IF you’re a grow-your-own type, then gardening expert Chelsea Van Rijn recommends you get cracking on that vegie patch.
The beginning of spring – when the weather is warm but not stifling – is the ideal time to plant a wide variety of fruit, vegetables and flowers.
Ms Van Rijn, who operates the Trevallan Lifestyle Centre at Brassall, said cucumbers, beetroot, corn, zucchini, pumpkins, tomatoes, squash and watermelons should all thrive in Ipswich soil at this time of year.
“Lettuces will always grow and pretty much any herbs will grow,” she said.
“First off, no matter what you’re planting, make sure you compost and fertilise your gardens.
“If you’re just starting off, get a really good compost in and work it into the soil.
“Mulch is the best thing to do before coming into summer time – it saves a lot of water.”
Sugar cane mulch is recommended for vegies as it can easily be worked into the soil, meaning you won’t have to pull it out of the way before harvesting.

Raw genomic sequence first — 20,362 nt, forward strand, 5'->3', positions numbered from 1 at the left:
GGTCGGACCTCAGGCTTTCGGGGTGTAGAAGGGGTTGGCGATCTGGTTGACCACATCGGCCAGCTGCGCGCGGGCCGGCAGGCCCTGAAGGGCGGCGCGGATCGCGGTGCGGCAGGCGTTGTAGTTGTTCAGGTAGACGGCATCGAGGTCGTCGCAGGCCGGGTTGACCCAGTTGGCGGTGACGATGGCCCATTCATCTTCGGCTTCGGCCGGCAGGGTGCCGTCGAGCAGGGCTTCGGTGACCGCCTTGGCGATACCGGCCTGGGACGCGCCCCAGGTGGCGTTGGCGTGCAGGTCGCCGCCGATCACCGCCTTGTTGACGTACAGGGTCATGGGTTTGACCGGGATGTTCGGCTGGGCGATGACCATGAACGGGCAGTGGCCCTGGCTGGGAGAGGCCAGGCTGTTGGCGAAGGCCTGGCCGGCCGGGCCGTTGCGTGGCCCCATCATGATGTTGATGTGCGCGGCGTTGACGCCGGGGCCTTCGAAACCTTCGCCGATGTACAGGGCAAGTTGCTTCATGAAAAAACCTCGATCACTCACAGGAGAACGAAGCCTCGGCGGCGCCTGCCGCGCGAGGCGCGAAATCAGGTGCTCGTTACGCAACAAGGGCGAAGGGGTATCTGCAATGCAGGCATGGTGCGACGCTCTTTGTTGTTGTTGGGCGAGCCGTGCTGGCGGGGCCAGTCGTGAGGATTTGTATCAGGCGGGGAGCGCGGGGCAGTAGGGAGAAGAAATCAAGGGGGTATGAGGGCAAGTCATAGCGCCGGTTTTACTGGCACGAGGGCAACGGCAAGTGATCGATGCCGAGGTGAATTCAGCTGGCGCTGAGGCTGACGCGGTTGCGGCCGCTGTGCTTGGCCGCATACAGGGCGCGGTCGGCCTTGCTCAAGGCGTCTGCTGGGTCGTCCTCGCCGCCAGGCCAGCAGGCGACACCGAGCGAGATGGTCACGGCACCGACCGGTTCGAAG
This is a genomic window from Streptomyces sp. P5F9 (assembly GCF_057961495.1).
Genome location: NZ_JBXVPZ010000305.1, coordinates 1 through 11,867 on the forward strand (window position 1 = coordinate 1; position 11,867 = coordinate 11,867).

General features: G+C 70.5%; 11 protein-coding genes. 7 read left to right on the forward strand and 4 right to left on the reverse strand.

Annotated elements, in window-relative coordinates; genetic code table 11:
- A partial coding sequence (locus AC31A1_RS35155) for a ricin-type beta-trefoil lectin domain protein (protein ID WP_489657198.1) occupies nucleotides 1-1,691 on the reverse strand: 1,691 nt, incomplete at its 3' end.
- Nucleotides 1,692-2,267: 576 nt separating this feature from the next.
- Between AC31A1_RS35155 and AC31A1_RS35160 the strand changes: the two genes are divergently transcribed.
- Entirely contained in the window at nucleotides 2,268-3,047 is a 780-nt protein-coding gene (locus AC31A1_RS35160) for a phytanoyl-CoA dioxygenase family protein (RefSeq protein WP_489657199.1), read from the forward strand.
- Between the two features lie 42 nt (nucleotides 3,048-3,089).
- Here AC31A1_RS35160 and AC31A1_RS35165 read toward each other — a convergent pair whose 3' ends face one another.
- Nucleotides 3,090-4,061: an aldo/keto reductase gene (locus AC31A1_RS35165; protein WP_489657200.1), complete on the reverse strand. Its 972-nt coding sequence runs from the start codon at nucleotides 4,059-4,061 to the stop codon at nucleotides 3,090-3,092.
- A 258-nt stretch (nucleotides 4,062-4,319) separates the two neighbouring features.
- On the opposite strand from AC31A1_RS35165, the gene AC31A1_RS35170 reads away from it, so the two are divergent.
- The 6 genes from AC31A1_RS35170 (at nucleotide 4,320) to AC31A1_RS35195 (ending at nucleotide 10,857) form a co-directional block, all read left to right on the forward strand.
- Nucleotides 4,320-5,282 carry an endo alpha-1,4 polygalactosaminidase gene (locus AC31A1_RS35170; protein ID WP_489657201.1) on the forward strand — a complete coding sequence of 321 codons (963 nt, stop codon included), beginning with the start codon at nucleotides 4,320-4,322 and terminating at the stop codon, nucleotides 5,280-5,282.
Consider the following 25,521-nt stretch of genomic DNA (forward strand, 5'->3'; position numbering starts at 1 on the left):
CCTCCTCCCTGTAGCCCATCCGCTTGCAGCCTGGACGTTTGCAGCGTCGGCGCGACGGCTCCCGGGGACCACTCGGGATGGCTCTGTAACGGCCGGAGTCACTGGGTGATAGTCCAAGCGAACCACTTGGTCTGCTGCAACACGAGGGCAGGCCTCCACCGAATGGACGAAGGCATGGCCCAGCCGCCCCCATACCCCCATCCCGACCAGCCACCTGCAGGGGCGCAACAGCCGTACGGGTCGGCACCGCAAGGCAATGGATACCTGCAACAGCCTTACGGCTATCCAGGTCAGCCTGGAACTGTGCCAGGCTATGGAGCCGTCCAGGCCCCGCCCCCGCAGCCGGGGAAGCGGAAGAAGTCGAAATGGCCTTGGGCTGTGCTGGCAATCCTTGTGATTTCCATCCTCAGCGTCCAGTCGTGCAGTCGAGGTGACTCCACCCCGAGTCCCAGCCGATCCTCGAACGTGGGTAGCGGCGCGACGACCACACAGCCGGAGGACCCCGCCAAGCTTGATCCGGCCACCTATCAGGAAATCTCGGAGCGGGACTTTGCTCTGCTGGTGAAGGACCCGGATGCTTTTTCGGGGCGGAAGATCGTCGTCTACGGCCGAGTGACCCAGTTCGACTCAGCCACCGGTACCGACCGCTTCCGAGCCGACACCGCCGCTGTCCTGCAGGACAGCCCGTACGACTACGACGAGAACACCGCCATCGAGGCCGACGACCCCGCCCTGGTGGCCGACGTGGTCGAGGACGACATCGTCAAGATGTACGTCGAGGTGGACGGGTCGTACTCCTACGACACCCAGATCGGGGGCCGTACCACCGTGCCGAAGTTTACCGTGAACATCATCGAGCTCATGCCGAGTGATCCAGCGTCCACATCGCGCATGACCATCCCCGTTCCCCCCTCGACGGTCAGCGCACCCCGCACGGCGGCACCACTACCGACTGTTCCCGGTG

“With compost you can make your own, and mushroom compost is also fine,” Ms Van Rijn said.
“You can get composted manure from sheep, cows and chooks. Dog poo won’t work as well because they eat meat.”
Ms Van Rijn said the best compost contained a mixture of manure and vegetable scraps.
For those looking to beautify their back yards this spring, pretty much any flowering plant will thrive at this time of year.
Even plants that wouldn’t normally flower at this time of year can be planted and established before they come into their fruit and flower period in the middle of summer.
Vegetables will need about twice as much watering as flowers in the middle of summer, although with forecasters predicting a wet, late spring-summer, nature might do the majority of the work for us.
A La Nina weather event has established itself in the Pacific Ocean, pointing to above-average rainfall.
Most vegetables and flowers will thrive
Use compost with a mixture of manure and vegetable scraps
Mulch will help soil retain moisture
Use plenty of fertiliser
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